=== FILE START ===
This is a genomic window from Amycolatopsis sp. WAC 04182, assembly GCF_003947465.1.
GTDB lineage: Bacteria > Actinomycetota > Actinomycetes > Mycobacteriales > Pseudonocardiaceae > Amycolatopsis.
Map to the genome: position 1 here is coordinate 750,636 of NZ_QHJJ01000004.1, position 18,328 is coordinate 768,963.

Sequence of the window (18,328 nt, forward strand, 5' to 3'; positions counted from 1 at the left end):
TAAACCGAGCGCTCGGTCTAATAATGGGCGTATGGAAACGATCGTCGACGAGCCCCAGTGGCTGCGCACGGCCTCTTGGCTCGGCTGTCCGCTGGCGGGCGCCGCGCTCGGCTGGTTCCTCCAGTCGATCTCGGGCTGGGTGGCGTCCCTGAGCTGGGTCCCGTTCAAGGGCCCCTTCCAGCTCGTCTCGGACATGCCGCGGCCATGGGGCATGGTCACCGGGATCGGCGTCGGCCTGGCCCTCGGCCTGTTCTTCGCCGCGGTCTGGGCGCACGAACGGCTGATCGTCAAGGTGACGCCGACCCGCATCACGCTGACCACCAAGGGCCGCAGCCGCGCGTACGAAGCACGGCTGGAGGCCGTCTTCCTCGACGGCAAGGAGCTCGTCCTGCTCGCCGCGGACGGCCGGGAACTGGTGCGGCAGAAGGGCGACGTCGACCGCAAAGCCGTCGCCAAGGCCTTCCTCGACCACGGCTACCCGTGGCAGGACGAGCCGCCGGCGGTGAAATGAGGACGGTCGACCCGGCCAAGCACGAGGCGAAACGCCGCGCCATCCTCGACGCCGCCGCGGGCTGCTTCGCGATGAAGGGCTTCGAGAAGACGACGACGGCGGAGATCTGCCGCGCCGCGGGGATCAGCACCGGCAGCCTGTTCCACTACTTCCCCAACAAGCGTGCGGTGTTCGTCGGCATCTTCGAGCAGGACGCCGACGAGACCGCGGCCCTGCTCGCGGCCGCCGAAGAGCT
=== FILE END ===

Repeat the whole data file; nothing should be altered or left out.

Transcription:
This is a genomic window from Amycolatopsis sp. WAC 04182, assembly GCF_003947465.1.
GTDB lineage: Bacteria > Actinomycetota > Actinomycetes > Mycobacteriales > Pseudonocardiaceae > Amycolatopsis.
Map to the genome: position 1 here is coordinate 750,636 of NZ_QHJJ01000004.1, position 18,328 is coordinate 768,963.

Sequence of the window (18,328 nt, forward strand, 5' to 3'; positions counted from 1 at the left end):
TAAACCGAGCGCTCGGTCTAATAATGGGCGTATGGAAACGATCGTCGACGAGCCCCAGTGGCTGCGCACGGCCTCTTGGCTCGGCTGTCCGCTGGCGGGCGCCGCGCTCGGCTGGTTCCTCCAGTCGATCTCGGGCTGGGTGGCGTCCCTGAGCTGGGTCCCGTTCAAGGGCCCCTTCCAGCTCGTCTCGGACATGCCGCGGCCATGGGGCATGGTCACCGGGATCGGCGTCGGCCTGGCCCTCGGCCTGTTCTTCGCCGCGGTCTGGGCGCACGAACGGCTGATCGTCAAGGTGACGCCGACCCGCATCACGCTGACCACCAAGGGCCGCAGCCGCGCGTACGAAGCACGGCTGGAGGCCGTCTTCCTCGACGGCAAGGAGCTCGTCCTGCTCGCCGCGGACGGCCGGGAACTGGTGCGGCAGAAGGGCGACGTCGACCGCAAAGCCGTCGCCAAGGCCTTCCTCGACCACGGCTACCCGTGGCAGGACGAGCCGCCGGCGGTGAAATGAGGACGGTCGACCCGGCCAAGCACGAGGCGAAACGCCGCGCCATCCTCGACGCCGCCGCGGGCTGCTTCGCGATGAAGGGCTTCGAGAAGACGACGACGGCGGAGATCTGCCGCGCCGCGGGGATCAGCACCGGCAGCCTGTTCCACTACTTCCCCAACAAGCGTGCGGTGTTCGTCGGCATCTTCGAGCAGGACGCCGACGAGACCGCGGCCCTGCTCGCGGCCGCCGAAGAGCT